City Lights Linked to Breast Cancer

Scientists believe lights suppress tumor-fighting hormone
By Peter Fearon,  Newser Staff
Posted Feb 20, 2008 4:45 AM CST
City Lights Linked to Breast Cancer
Dr. Murray Rebner reviews a mammogram done using digital technology at Beaumont Hospital in Michigan. A new study has linked breast cancer with well lit neighborhoods.   (KRT Photos)

Women who live in areas with a large about of night-time light face an increased risk of breast cancer, and scientists believe it may be because the light interferes with a tumor- fighting hormone, reports the Washington Post. Researchers compared satellite images at night with cancer registries and found breast cancer rates up to 64% higher in well-lit areas than in regions with the least amount of night-time illumination. Scientists called it a "clear and strong correlation."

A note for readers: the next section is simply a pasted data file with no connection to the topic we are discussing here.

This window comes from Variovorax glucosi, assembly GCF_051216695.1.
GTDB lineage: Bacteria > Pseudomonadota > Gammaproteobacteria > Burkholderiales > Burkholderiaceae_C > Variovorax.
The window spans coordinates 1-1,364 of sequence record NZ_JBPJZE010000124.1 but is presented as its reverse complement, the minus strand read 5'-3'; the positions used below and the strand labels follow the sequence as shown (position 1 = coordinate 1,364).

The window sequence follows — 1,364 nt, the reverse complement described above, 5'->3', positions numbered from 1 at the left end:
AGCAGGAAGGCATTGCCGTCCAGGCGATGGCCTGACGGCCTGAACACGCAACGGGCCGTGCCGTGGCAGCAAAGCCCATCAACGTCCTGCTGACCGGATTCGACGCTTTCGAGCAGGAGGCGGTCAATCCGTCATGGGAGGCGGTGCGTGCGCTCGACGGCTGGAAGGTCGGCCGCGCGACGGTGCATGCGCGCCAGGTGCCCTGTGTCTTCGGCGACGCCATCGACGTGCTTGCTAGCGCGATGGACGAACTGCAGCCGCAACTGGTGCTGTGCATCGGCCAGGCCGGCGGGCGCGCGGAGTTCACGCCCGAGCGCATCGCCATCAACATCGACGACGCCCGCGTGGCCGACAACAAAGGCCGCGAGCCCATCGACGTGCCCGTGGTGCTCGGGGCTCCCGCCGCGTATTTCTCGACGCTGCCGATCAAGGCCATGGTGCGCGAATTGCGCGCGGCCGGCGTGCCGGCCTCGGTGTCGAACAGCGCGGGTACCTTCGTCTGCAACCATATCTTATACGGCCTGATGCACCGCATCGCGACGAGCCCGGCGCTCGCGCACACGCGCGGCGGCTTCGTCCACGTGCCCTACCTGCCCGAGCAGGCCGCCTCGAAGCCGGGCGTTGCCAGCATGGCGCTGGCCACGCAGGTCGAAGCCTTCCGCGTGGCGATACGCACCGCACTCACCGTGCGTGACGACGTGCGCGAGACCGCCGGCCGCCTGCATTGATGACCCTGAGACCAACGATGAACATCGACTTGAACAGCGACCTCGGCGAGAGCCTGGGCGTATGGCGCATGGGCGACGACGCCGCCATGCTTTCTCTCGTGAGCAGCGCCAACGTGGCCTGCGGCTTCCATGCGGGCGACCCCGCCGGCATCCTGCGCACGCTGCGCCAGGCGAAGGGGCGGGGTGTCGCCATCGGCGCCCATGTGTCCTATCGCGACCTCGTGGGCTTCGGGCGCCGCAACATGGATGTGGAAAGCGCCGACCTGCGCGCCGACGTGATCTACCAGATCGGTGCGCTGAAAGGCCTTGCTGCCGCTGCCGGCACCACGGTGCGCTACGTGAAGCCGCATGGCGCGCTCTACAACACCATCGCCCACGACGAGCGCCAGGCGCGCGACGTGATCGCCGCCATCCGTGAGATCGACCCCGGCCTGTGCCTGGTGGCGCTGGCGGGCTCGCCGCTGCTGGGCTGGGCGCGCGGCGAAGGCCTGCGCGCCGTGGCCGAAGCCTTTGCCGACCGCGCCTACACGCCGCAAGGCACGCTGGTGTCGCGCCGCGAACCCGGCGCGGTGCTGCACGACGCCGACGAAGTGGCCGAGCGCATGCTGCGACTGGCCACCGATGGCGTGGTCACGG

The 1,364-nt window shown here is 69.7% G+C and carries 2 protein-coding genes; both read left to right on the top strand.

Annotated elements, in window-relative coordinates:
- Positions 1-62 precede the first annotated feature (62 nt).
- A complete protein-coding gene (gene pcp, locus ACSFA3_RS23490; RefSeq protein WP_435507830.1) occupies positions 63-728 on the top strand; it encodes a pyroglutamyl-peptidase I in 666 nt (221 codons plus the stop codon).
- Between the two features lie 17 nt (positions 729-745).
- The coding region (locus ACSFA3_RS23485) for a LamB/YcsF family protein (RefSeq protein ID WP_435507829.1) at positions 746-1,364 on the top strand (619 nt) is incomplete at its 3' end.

The study, centered on Israel, also raises questions about eco-friendly energy-efficient fluorescent light bulbs, which suppress the tumor-fighting hormone melatonin more than conventional bulbs. "This may be a disaster in another 20 years, and you won't be able to reverse what we did," said a scientist.

  (Read more breast cancer stories.)

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